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The Business, Science & Art of Creating Successful Visitor Experiences

POSTED BY Maria Sykes on Sep 20, 2012

I’ll begin by admitting that I’m in this business for the magic. I love that we can design spaces and experiences that move us to raucous delight or reverent silence. That said, I am squarely on the business side of the equation. I spent almost a decade as a senior executive at the Sydney Opera House, and some of my proudest moments there include tripling the net contribution of commercial engagements on the property and achieving a UNESCO World Heritage designation after 27 years of failed attempts.

In January 2011, I jumped to the agency side to work with clients like Madison Square Garden, GE, and the Empire State Building (as well as my old colleagues in Australia). I didn’t come across the aisle to indulge my artistic tendencies; I did it because my experience has led me to recognize that the quality of the visitor experience is the single most potent driver of business success for any location

A successful visitor experience today should be measured against two factors: 1. Visitor Awe: Satisfaction is not sufficient. 2. High-powered Commercial Performance:  Margins are the holy grail.

These are not opposing forces. Designing visitor experiences makes strange bedfellows to be sure—pairing creative idealists with business-minded realists. But these motivations are the yin and yang of any commercial endeavor: interrelated, interdependent and infinitely stronger together.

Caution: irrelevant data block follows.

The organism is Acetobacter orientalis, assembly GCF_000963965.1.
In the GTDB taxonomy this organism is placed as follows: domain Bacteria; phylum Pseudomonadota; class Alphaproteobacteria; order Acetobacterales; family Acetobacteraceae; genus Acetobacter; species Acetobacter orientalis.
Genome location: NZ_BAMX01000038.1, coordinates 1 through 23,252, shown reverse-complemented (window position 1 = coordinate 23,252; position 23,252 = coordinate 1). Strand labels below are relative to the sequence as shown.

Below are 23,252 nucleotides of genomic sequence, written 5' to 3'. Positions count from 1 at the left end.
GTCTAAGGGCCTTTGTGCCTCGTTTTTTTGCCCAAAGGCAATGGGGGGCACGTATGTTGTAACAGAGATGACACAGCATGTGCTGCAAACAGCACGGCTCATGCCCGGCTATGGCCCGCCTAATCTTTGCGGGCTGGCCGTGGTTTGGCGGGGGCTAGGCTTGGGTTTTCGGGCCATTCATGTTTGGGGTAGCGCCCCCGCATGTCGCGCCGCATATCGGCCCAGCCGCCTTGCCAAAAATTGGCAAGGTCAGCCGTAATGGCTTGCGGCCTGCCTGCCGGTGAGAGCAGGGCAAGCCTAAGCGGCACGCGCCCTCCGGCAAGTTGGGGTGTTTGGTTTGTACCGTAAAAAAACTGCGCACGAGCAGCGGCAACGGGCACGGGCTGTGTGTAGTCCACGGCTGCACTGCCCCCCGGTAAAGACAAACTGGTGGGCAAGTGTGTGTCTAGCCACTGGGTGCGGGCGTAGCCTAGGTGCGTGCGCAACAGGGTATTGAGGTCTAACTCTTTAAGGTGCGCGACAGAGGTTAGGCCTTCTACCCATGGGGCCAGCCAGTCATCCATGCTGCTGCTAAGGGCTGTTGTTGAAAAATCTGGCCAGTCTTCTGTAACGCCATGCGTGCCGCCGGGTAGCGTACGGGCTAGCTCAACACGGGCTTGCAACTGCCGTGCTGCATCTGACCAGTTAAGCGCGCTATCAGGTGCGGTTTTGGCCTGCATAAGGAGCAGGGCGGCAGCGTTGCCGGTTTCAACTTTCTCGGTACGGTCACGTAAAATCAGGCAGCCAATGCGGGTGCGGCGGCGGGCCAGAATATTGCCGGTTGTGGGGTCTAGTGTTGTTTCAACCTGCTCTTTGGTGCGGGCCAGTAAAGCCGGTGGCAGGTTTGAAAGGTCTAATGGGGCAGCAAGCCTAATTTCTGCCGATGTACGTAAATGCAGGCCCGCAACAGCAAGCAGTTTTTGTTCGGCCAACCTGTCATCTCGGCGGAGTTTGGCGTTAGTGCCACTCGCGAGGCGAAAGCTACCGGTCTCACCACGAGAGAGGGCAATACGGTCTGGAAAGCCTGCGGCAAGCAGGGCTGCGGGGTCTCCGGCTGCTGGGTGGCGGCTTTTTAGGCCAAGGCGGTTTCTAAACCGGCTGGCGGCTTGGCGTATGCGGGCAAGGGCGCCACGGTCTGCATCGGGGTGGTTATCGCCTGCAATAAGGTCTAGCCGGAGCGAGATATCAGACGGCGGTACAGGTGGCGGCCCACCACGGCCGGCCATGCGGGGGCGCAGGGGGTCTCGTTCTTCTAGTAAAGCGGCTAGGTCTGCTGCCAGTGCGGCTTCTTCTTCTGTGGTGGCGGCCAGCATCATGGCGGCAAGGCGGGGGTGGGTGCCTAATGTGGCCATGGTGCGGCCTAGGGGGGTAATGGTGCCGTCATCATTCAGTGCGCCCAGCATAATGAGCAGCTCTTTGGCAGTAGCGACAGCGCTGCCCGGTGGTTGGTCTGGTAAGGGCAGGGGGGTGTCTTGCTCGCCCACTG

The “Queue-to-View” model for destination experiences is a relic. Today’s audience has iPad-level expectations, and you cannot expect to meet them with a tri-fold brochure. You have the tools at your disposal today to create WOW-inducing journeys that no one in their right mind would miss, no matter the cost, the crowds or the competition. Your audience is going to demand them, and your bottom line is going to love them.  

BUSINESS

Visitors can only enjoy your superlative experience as long as you can afford to operate it. Growth and profitability are not only necessary constraints, they keep us focused on creating truly valuable experiences. Remember that your visitor experience is your product, every bit as much as the widget that rolls off a factory line, except in your case, every widget is unique. If you want your business to be more profitable, you have several levers you can pull.

Sell more product: This can mean increasing traffic or designing more opportunities for incremental revenue within your property. This is relevant in competitive markets, but, for many visitor destinations, foot traffic is determined to a large extent by inbound tourism volumes or external factors such as weather and economy. At the Opera House, our challenge was getting more of the 8 million annual visitors to step inside and engage with the property beyond the photo opp.

Cut production cost: A well-crafted experience can increase operational efficiency through technology or smart design, but it must not come at the expense of visitor satisfaction. 

Charge more: Most destinations regularly adjust prices to reflect market conditions, but there is almost always an opportunity to drive margin improvement beyond the norm if you take a value based approach to product development. Iconic venues like the Willis Tower and the Empire State Building could not change their views, but there was an opportunity to increase the value of everything that comes before and after those views.